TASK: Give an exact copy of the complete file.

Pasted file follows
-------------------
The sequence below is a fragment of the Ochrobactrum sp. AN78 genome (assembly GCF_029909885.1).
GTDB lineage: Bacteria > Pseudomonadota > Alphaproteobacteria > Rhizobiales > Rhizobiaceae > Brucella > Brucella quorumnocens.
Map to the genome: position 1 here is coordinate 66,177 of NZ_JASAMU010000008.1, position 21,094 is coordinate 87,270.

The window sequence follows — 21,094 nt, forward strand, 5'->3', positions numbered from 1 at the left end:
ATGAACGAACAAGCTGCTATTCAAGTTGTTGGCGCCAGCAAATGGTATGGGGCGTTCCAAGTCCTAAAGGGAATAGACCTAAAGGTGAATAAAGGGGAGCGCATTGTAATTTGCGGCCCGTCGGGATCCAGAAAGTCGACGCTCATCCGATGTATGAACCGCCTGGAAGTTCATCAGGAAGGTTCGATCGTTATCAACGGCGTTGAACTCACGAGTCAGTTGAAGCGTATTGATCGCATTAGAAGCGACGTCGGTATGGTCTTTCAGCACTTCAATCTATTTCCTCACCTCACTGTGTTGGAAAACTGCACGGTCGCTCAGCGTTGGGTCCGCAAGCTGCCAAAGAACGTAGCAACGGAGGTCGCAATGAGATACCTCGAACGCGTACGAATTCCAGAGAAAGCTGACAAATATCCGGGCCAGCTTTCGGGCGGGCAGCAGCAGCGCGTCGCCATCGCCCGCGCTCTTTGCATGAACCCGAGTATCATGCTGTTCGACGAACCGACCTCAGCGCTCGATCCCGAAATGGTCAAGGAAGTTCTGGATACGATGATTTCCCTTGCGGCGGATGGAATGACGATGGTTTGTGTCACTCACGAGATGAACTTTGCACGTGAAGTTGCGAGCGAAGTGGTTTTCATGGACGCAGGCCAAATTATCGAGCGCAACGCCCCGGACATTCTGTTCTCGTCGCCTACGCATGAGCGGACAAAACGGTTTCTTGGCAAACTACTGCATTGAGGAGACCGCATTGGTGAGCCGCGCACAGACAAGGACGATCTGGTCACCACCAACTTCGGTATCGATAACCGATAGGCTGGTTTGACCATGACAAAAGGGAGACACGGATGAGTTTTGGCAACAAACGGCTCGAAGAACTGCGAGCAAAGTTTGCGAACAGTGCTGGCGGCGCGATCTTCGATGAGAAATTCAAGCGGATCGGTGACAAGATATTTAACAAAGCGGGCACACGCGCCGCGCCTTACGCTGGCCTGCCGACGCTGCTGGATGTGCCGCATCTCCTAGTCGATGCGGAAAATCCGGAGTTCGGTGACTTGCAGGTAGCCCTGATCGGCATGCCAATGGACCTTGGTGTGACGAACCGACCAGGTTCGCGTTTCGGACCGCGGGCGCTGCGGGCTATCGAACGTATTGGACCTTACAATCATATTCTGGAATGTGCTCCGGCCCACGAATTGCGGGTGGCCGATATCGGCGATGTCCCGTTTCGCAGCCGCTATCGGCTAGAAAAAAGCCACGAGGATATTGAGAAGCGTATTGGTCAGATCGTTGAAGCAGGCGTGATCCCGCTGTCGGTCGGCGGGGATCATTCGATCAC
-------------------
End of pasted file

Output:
The sequence below is a fragment of the Ochrobactrum sp. AN78 genome (assembly GCF_029909885.1).
GTDB lineage: Bacteria > Pseudomonadota > Alphaproteobacteria > Rhizobiales > Rhizobiaceae > Brucella > Brucella quorumnocens.
Map to the genome: position 1 here is coordinate 66,177 of NZ_JASAMU010000008.1, position 21,094 is coordinate 87,270.

The window sequence follows — 21,094 nt, forward strand, 5'->3', positions numbered from 1 at the left end:
ATGAACGAACAAGCTGCTATTCAAGTTGTTGGCGCCAGCAAATGGTATGGGGCGTTCCAAGTCCTAAAGGGAATAGACCTAAAGGTGAATAAAGGGGAGCGCATTGTAATTTGCGGCCCGTCGGGATCCAGAAAGTCGACGCTCATCCGATGTATGAACCGCCTGGAAGTTCATCAGGAAGGTTCGATCGTTATCAACGGCGTTGAACTCACGAGTCAGTTGAAGCGTATTGATCGCATTAGAAGCGACGTCGGTATGGTCTTTCAGCACTTCAATCTATTTCCTCACCTCACTGTGTTGGAAAACTGCACGGTCGCTCAGCGTTGGGTCCGCAAGCTGCCAAAGAACGTAGCAACGGAGGTCGCAATGAGATACCTCGAACGCGTACGAATTCCAGAGAAAGCTGACAAATATCCGGGCCAGCTTTCGGGCGGGCAGCAGCAGCGCGTCGCCATCGCCCGCGCTCTTTGCATGAACCCGAGTATCATGCTGTTCGACGAACCGACCTCAGCGCTCGATCCCGAAATGGTCAAGGAAGTTCTGGATACGATGATTTCCCTTGCGGCGGATGGAATGACGATGGTTTGTGTCACTCACGAGATGAACTTTGCACGTGAAGTTGCGAGCGAAGTGGTTTTCATGGACGCAGGCCAAATTATCGAGCGCAACGCCCCGGACATTCTGTTCTCGTCGCCTACGCATGAGCGGACAAAACGGTTTCTTGGCAAACTACTGCATTGAGGAGACCGCATTGGTGAGCCGCGCACAGACAAGGACGATCTGGTCACCACCAACTTCGGTATCGATAACCGATAGGCTGGTTTGACCATGACAAAAGGGAGACACGGATGAGTTTTGGCAACAAACGGCTCGAAGAACTGCGAGCAAAGTTTGCGAACAGTGCTGGCGGCGCGATCTTCGATGAGAAATTCAAGCGGATCGGTGACAAGATATTTAACAAAGCGGGCACACGCGCCGCGCCTTACGCTGGCCTGCCGACGCTGCTGGATGTGCCGCATCTCCTAGTCGATGCGGAAAATCCGGAGTTCGGTGACTTGCAGGTAGCCCTGATCGGCATGCCAATGGACCTTGGTGTGACGAACCGACCAGGTTCGCGTTTCGGACCGCGGGCGCTGCGGGCTATCGAACGTATTGGACCTTACAATCATATTCTGGAATGTGCTCCGGCCCACGAATTGCGGGTGGCCGATATCGGCGATGTCCCGTTTCGCAGCCGCTATCGGCTAGAAAAAAGCCACGAGGATATTGAGAAGCGTATTGGTCAGATCGTTGAAGCAGGCGTGATCCCGCTGTCGGTCGGCGGGGATCATTCGATCAC